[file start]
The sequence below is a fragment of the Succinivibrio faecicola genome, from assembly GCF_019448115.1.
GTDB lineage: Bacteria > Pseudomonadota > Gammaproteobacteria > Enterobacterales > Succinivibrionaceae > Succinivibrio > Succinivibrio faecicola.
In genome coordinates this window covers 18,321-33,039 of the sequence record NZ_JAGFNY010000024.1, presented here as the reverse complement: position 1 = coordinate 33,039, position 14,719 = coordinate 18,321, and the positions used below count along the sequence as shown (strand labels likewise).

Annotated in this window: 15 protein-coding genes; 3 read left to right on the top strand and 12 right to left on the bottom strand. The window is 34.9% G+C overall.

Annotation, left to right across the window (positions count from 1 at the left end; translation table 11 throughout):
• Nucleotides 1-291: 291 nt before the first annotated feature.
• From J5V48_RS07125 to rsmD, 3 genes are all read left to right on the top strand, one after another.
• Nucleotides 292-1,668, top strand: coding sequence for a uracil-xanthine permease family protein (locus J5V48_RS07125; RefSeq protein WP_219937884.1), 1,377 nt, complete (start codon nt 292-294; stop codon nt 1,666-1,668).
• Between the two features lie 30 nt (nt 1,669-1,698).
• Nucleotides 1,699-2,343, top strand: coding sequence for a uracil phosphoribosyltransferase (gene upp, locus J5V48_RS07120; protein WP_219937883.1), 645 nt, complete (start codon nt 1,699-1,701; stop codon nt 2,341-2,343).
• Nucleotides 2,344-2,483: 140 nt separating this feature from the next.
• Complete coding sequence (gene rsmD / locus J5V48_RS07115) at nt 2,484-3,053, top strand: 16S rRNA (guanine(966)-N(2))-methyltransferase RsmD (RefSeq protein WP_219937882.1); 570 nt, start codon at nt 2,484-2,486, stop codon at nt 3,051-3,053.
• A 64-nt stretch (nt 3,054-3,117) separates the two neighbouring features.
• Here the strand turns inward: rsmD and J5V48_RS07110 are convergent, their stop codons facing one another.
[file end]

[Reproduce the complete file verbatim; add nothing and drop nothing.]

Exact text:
The sequence below is a fragment of the Succinivibrio faecicola genome, from assembly GCF_019448115.1.
GTDB lineage: Bacteria > Pseudomonadota > Gammaproteobacteria > Enterobacterales > Succinivibrionaceae > Succinivibrio > Succinivibrio faecicola.
In genome coordinates this window covers 18,321-33,039 of the sequence record NZ_JAGFNY010000024.1, presented here as the reverse complement: position 1 = coordinate 33,039, position 14,719 = coordinate 18,321, and the positions used below count along the sequence as shown (strand labels likewise).

Annotated in this window: 15 protein-coding genes; 3 read left to right on the top strand and 12 right to left on the bottom strand. The window is 34.9% G+C overall.

Annotation, left to right across the window (positions count from 1 at the left end; translation table 11 throughout):
• Nucleotides 1-291: 291 nt before the first annotated feature.
• From J5V48_RS07125 to rsmD, 3 genes are all read left to right on the top strand, one after another.
• Nucleotides 292-1,668, top strand: coding sequence for a uracil-xanthine permease family protein (locus J5V48_RS07125; RefSeq protein WP_219937884.1), 1,377 nt, complete (start codon nt 292-294; stop codon nt 1,666-1,668).
• Between the two features lie 30 nt (nt 1,669-1,698).
• Nucleotides 1,699-2,343, top strand: coding sequence for a uracil phosphoribosyltransferase (gene upp, locus J5V48_RS07120; protein WP_219937883.1), 645 nt, complete (start codon nt 1,699-1,701; stop codon nt 2,341-2,343).
• Nucleotides 2,344-2,483: 140 nt separating this feature from the next.
• Complete coding sequence (gene rsmD / locus J5V48_RS07115) at nt 2,484-3,053, top strand: 16S rRNA (guanine(966)-N(2))-methyltransferase RsmD (RefSeq protein WP_219937882.1); 570 nt, start codon at nt 2,484-2,486, stop codon at nt 3,051-3,053.
• A 64-nt stretch (nt 3,054-3,117) separates the two neighbouring features.
• Here the strand turns inward: rsmD and J5V48_RS07110 are convergent, their stop codons facing one another.